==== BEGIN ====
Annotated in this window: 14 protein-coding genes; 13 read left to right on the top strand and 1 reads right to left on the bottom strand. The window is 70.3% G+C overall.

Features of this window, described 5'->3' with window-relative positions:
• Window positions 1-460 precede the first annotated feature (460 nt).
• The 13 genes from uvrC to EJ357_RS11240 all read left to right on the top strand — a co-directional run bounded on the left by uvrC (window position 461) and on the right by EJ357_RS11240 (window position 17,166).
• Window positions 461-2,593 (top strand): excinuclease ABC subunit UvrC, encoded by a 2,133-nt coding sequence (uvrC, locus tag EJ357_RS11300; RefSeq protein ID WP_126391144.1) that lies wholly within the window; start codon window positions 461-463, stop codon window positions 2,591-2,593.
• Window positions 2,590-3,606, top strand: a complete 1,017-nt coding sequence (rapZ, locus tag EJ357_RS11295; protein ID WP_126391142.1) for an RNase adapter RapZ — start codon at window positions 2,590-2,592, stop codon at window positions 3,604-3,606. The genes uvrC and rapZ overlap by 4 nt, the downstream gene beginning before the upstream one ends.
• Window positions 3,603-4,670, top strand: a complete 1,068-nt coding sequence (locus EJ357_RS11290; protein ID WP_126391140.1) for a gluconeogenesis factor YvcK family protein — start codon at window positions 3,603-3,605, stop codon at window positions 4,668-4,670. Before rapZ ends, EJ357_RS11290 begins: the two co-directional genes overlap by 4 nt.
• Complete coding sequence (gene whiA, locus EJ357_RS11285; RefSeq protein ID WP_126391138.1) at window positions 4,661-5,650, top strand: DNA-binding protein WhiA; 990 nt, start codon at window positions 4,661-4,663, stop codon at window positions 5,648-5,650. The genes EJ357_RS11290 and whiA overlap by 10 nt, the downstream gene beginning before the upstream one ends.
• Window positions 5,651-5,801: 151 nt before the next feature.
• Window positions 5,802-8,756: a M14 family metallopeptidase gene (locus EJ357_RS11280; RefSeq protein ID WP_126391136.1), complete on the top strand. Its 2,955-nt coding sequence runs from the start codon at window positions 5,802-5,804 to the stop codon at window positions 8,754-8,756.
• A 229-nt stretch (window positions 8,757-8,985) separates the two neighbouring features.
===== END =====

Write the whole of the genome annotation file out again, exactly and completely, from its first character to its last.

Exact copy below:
Annotated in this window: 14 protein-coding genes; 13 read left to right on the top strand and 1 reads right to left on the bottom strand. The window is 70.3% G+C overall.

Features of this window, described 5'->3' with window-relative positions:
• Window positions 1-460 precede the first annotated feature (460 nt).
• The 13 genes from uvrC to EJ357_RS11240 all read left to right on the top strand — a co-directional run bounded on the left by uvrC (window position 461) and on the right by EJ357_RS11240 (window position 17,166).
• Window positions 461-2,593 (top strand): excinuclease ABC subunit UvrC, encoded by a 2,133-nt coding sequence (uvrC, locus tag EJ357_RS11300; RefSeq protein ID WP_126391144.1) that lies wholly within the window; start codon window positions 461-463, stop codon window positions 2,591-2,593.
• Window positions 2,590-3,606, top strand: a complete 1,017-nt coding sequence (rapZ, locus tag EJ357_RS11295; protein ID WP_126391142.1) for an RNase adapter RapZ — start codon at window positions 2,590-2,592, stop codon at window positions 3,604-3,606. The genes uvrC and rapZ overlap by 4 nt, the downstream gene beginning before the upstream one ends.
• Window positions 3,603-4,670, top strand: a complete 1,068-nt coding sequence (locus EJ357_RS11290; protein ID WP_126391140.1) for a gluconeogenesis factor YvcK family protein — start codon at window positions 3,603-3,605, stop codon at window positions 4,668-4,670. Before rapZ ends, EJ357_RS11290 begins: the two co-directional genes overlap by 4 nt.
• Complete coding sequence (gene whiA, locus EJ357_RS11285; RefSeq protein ID WP_126391138.1) at window positions 4,661-5,650, top strand: DNA-binding protein WhiA; 990 nt, start codon at window positions 4,661-4,663, stop codon at window positions 5,648-5,650. The genes EJ357_RS11290 and whiA overlap by 10 nt, the downstream gene beginning before the upstream one ends.
• Window positions 5,651-5,801: 151 nt before the next feature.
• Window positions 5,802-8,756: a M14 family metallopeptidase gene (locus EJ357_RS11280; RefSeq protein ID WP_126391136.1), complete on the top strand. Its 2,955-nt coding sequence runs from the start codon at window positions 5,802-5,804 to the stop codon at window positions 8,754-8,756.
• A 229-nt stretch (window positions 8,757-8,985) separates the two neighbouring features.